13. The method of claim 8, further comprising blocking passage of the data packet to the protected network, in response to the data packet failing the inspection.
14. The method of claim 8, wherein the portion comprises a modified version of the inspected data packet.
15. A computer program product, comprising:
a computer-readable medium comprising code for causing a computer to:
receive a data packet;
run an inspection of the received data packet within a virtual network, the virtual network duplicating at least a portion of a protected network; and
send at least a portion of the inspected data packet to the protected network, in response to the data packet passing the inspection within the virtual network.
16. The computer program product of claim 15, wherein the computer-readable medium further comprises code for causing the computer to receive the data packet from a firewall.
17. The computer program product of claim 15, wherein:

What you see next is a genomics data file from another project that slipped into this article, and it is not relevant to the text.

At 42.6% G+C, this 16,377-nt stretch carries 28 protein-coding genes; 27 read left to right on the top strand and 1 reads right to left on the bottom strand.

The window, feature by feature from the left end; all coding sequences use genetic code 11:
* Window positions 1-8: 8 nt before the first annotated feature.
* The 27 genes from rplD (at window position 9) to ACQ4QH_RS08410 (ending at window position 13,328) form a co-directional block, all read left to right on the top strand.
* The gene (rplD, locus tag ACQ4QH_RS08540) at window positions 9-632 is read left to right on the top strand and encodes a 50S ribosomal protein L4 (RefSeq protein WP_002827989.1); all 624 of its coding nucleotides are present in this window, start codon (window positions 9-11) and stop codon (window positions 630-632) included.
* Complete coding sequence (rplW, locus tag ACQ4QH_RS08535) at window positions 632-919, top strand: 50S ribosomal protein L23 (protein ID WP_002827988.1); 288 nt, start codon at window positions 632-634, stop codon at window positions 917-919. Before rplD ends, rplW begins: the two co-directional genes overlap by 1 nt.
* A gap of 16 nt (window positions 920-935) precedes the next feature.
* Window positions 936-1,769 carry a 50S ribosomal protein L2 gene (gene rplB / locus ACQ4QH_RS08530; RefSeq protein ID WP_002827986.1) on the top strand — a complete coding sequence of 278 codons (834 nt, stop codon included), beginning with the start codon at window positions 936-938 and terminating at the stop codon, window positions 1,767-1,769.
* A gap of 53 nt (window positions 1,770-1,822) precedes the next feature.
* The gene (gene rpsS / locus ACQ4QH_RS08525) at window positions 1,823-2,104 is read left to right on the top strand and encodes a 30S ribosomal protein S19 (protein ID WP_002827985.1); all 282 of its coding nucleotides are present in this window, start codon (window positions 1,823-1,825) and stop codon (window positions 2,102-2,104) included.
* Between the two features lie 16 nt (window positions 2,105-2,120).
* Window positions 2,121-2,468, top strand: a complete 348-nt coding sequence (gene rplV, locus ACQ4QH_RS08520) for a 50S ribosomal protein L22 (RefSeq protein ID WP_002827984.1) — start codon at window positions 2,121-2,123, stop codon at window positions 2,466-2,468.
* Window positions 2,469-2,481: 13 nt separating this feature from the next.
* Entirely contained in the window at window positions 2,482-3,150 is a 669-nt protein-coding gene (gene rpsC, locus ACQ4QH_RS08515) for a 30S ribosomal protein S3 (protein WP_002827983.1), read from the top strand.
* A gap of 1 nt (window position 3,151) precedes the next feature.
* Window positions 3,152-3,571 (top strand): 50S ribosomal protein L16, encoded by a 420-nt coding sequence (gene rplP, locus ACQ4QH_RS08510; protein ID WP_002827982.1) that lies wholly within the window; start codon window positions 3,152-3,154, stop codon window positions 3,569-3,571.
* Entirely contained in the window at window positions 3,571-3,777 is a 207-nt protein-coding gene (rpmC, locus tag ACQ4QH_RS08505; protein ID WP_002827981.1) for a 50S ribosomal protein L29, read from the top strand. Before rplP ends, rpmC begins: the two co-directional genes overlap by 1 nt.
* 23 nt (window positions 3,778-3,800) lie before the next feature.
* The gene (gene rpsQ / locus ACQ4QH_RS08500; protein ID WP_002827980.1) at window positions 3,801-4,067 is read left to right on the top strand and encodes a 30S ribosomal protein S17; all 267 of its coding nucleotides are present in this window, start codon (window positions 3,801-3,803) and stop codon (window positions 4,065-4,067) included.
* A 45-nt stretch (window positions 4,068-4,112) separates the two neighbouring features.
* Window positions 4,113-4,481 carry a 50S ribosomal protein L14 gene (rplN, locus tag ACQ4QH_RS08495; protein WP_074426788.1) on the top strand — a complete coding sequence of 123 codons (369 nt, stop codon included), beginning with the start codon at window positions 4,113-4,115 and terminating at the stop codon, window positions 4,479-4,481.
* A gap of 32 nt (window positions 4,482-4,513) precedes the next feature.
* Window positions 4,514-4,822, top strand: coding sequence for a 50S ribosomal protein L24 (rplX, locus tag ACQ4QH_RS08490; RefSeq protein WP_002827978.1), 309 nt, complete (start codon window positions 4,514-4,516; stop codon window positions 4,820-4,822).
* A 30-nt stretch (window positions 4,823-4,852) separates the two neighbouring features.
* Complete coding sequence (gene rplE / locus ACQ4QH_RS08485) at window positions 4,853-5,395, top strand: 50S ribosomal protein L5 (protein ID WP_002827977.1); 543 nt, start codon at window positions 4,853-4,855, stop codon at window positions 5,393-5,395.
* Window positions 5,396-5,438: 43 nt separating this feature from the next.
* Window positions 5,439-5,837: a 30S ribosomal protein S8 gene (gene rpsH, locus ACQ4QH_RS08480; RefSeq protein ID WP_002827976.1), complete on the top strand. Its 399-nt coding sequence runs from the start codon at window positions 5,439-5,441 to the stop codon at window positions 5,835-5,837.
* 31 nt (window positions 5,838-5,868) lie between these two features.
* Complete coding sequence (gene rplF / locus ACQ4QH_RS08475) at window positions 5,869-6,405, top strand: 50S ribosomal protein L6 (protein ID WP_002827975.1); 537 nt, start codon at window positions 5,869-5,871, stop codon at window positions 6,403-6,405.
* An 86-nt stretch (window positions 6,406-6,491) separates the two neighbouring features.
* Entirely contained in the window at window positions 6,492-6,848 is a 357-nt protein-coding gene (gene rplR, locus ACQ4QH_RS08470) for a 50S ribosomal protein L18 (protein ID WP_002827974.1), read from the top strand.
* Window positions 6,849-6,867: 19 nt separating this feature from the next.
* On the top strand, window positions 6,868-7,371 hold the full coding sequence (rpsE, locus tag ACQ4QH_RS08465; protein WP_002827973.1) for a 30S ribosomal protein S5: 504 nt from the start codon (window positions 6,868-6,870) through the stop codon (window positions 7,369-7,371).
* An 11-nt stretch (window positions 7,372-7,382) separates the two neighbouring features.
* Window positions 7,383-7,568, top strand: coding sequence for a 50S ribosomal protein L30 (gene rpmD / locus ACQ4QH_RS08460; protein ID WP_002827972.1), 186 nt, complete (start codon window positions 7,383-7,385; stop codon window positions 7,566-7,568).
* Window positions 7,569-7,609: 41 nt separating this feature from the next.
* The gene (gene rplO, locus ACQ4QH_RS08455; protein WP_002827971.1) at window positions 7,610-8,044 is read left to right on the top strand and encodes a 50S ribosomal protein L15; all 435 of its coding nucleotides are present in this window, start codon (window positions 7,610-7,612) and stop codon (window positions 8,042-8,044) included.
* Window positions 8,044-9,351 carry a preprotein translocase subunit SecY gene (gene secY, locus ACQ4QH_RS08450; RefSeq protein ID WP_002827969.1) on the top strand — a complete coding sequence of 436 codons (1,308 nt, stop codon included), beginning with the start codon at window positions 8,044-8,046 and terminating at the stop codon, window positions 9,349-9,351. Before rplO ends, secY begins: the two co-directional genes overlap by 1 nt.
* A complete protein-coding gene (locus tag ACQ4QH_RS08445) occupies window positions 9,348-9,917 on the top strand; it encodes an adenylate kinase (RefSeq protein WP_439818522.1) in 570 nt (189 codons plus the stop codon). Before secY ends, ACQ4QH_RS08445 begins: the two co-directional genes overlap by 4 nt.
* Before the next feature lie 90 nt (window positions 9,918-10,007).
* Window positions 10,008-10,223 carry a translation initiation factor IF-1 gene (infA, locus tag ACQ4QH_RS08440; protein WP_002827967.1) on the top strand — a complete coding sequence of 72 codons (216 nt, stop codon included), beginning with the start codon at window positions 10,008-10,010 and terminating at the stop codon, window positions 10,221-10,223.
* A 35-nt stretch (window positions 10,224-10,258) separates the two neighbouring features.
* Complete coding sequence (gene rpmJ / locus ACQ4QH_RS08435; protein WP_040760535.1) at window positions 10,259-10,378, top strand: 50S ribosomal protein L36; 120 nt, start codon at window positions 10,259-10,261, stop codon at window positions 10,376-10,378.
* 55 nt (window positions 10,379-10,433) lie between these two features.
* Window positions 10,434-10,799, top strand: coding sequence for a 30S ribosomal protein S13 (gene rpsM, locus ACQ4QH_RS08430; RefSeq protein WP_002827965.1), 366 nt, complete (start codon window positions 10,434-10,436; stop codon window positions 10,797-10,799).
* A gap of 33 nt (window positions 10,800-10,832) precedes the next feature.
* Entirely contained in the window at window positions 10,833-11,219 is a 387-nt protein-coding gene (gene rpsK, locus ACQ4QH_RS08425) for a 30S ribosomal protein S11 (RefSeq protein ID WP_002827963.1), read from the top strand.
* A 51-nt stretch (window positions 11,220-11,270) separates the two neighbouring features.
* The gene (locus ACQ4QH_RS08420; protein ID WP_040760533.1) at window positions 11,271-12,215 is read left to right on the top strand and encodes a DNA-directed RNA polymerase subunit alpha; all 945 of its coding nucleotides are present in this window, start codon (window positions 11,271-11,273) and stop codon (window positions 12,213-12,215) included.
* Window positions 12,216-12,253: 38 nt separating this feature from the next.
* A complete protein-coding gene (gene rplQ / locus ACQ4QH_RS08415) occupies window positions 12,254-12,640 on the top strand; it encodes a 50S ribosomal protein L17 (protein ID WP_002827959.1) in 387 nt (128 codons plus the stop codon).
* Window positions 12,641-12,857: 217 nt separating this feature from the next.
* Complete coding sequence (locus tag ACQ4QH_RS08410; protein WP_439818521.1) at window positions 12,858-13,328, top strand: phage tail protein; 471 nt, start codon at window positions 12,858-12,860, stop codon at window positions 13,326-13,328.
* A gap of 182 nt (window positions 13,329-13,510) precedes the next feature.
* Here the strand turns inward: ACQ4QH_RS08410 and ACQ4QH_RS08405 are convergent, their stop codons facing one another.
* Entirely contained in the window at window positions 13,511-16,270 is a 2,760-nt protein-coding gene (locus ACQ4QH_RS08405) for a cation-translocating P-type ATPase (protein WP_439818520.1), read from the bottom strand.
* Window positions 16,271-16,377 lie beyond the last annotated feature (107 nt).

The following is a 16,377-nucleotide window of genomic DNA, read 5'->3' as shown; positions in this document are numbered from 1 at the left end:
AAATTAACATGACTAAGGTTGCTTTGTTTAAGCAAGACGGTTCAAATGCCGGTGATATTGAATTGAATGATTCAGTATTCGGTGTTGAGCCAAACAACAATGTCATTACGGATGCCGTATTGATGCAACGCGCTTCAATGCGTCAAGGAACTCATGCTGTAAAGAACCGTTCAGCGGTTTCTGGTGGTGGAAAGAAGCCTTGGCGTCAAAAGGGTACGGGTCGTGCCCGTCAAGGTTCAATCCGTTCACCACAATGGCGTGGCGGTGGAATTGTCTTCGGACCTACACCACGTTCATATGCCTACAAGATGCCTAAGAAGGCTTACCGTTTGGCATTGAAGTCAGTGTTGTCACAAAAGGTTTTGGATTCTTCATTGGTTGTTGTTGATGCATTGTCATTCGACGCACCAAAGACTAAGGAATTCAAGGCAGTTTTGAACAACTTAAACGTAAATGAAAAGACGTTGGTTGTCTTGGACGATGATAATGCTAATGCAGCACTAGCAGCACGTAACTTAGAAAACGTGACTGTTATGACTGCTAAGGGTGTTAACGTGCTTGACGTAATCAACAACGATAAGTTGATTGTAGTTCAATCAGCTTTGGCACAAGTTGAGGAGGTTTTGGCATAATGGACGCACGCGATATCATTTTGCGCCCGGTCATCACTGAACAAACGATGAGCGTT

the protected network comprises at least one protected server;
the at least one protected server comprises at least one protected application;
the virtual network comprises at least one virtual server, the at least one virtual server being a ghost of the at least one protected server; and
the at least one virtual server comprises at least one virtual application, the at least one virtual application being a virtual duplicate of the at least one protected application.
18. The computer program product of claim 17, wherein the computer-readable medium further comprises code for causing the computer to apply at least one of a pre-application security utility and a post-application security utility.
19. The computer program product of claim 15, wherein the computer-readable medium further comprises code for causing the computer to block passage of the data packet to the protected network, in response to the data packet failing the inspection.
20. The computer program product of claim 15, wherein the portion comprises a modified version of the inspected data packet.